(Pacific Northwest Coastal Ecosystem Regional Study)
This was a 7-year multidisciplinary study funded by NOAA to better understand the natural and human-caused forces affecting coastal estuaries and the near shore system in the Pacific Northwest.
Studies the physiology, toxicology, ecology and oceanography of toxic Pseudo-nitzschia species off the Pacific Northwest coast. The long term project goal is to develop a mechanistic basis for forecasting toxic Pseudo-nitzschia bloom development
(Olympic Region Harmful Algal Bloom)
This Partnership investigates the origins of blooms of toxic algae, monitors where and when the blooms occur, assesses the environmental conditions conducive to blooms and toxification of intertidal shellfish populations, and explores methods that can be used to reduce HAB impacts on humans and the environment.
(Land Margins Ecosystems Research)
With population density and growth in coastal areas outpacing all other regions, it is crucial to understand how changing climate and man-induced changes will interact and alter these ecosystems. LMER has received industry support (from Bonneville Power) for studies in the Columbia River estuary system because of industry's need to understand and control impacts. The network of LMER scientists and sites are pursuing cross-system comparisons, working with the NSF LTER - Long Term Ecological Research projects. National Science Foundation (NSF)
(Global Ocean Ecosystems Dynamics)
This program is investigating how salmon populations within the Pacific Northwest and in the Gulf of Alaska respond to climate variability and long-term climate change. It is a multi-agency (NSF-NOAA), multi-disciplinary, “ecosystem-based” partnerships between academic and federal scientists to conduct scientific investigations to improve management of marine resources.
(Climate Impacts Group)
This group, at thestudies the impacts of natural climate variability and global climate change on the US Pacific Northwest focusing on four key sectors: water resources, aquatic ecosystems, forests, and coasts.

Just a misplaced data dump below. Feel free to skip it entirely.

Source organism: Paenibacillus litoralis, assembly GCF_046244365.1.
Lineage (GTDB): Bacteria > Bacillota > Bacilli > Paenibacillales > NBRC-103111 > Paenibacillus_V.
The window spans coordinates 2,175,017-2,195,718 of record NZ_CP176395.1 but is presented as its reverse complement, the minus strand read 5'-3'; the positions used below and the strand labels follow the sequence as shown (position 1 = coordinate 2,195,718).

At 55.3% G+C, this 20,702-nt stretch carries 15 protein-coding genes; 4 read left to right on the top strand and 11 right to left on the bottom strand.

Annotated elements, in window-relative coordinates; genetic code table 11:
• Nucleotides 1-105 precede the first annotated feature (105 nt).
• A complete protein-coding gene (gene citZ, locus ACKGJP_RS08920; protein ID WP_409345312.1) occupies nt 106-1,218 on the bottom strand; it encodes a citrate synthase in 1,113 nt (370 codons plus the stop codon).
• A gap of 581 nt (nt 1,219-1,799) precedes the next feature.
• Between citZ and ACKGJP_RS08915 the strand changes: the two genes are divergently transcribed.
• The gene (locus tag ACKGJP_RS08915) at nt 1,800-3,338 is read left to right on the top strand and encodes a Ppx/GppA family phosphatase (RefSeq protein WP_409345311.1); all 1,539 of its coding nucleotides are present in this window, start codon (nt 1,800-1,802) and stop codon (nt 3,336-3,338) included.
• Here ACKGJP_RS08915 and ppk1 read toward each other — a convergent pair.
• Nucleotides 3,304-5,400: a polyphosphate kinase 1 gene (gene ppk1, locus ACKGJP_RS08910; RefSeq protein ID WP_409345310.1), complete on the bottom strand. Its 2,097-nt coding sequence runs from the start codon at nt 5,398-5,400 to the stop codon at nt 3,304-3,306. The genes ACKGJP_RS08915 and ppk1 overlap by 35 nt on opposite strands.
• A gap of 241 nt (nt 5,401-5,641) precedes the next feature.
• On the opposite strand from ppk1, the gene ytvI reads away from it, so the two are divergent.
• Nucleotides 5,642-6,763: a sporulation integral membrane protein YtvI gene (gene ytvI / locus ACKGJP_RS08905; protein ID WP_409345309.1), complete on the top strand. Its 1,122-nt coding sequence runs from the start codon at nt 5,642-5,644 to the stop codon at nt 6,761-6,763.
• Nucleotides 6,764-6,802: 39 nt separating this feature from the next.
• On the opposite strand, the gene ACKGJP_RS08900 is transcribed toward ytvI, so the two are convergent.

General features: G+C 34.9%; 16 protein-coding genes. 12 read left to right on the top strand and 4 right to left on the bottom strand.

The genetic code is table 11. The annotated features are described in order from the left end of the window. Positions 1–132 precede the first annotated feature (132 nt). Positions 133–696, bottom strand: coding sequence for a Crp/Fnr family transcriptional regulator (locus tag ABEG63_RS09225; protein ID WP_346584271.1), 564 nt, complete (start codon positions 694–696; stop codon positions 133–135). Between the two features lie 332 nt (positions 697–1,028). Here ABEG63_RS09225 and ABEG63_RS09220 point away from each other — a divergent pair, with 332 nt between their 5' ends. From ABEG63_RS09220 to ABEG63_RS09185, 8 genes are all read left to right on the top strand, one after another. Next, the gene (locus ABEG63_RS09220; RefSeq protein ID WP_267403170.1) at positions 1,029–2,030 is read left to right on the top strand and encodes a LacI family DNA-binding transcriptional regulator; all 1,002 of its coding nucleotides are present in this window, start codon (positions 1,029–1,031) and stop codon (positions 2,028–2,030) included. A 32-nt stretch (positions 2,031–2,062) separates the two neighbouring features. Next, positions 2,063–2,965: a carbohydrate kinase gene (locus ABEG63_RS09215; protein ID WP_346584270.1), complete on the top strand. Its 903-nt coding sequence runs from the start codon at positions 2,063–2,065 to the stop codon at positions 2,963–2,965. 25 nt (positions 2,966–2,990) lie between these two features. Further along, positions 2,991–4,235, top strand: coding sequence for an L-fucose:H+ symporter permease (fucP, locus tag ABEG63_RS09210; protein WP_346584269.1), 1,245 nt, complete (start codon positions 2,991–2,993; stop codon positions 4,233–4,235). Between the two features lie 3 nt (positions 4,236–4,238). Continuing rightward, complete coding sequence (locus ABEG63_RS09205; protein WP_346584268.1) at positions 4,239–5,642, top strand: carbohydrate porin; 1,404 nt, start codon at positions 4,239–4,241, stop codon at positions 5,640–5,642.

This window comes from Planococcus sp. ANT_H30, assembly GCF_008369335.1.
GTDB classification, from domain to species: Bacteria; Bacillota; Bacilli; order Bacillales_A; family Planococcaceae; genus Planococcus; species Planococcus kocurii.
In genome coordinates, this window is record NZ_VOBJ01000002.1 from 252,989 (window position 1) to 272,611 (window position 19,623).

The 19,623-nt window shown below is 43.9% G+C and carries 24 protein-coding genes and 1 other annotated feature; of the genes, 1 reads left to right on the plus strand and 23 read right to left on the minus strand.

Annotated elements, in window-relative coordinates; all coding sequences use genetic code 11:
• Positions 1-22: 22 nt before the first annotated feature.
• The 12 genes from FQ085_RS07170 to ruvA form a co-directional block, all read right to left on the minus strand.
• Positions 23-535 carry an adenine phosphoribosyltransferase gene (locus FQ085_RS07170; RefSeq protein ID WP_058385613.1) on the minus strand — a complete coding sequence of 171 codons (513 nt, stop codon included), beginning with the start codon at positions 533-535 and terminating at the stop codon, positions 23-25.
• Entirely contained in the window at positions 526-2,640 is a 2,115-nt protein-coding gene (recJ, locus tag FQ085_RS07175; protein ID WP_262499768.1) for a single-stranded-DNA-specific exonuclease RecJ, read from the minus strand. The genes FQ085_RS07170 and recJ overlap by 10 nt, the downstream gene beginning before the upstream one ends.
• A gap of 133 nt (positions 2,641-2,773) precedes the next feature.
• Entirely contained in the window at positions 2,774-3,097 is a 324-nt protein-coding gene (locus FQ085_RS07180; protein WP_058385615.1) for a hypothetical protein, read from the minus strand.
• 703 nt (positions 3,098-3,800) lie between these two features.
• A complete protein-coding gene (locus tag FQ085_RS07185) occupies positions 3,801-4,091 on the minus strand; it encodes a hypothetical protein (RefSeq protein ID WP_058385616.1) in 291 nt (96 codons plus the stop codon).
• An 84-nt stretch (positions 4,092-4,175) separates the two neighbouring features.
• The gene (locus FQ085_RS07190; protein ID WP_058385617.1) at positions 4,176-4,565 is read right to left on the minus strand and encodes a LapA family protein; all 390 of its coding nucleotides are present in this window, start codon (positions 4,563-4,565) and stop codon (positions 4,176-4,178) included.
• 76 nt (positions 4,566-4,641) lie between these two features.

(Climate Dynamics Group)
This group, also at thestudies the large scale variability and predictability of the coupled atmosphere-ocean system with special emphasis on those processes of most relevance to the Pacific Northwest.
(Estuarine and Ocean Ecology Program)
Features two research programs, one studying the role of the Columbia River plume as an important transition habitat for juvenile salmon and the impact of the California Current on abundance, distribution, growth, and survival of juvenile salmon in coastal waters of southern Oregon and northern California, and another studying the estuarine ecology of juvenile salmon and habitat links in the Columbia River and Puget Sound estuarine ecosystem.
(Pacific Coast Ocean Observing System)
This organization collects the information needed for management of fishery resources, protected marine mammals, marine birds, and turtles, and to forecast the ecosystem consequences of fisheries removals, environmental variability and climate change.
(Northwest Association of Networked Ocean Observing Systems)
This group establised a Pacific Northwest Regional Association to develop a governance structure and foster inter-regional coordination for a Pacific Northwest ocean observing system; to work toward common data management standards; and to openly share data, metadata and related information.
This is a regional cabled ocean observatory component of the Natiaonal Science Foundation’s Ocean Observatories Initiative. A consortium of U.S. and Canadian institutions is designing and building NEPTUNE, with installation of the northen loop scheduled to begin in 2007. Total infrastructure cost is estimated at $200 million.
The West Coast Regional Node is part of the, ,
(River Influences on Shelf Ecosystems)
A 5-year interdisciplinary study of the Columbia River plume, funded by the Coastal Ocean Program of the National Science Foundation. 12 scientists from different ocean disciplines: biology, chemistry, and physics, together explore how the river plume modifies biological productivity along the Washington and Oregon continental shelves.
(Olympic Coast National Marine Sanctuary)
This organization conducts research to explore and know what's there, to detect trends-improvements or declines in important resources or changes that are part of larger global processes and to give us the scientific basis for making important conservation decision
Contact Keven Bennett firstname.lastname@example.org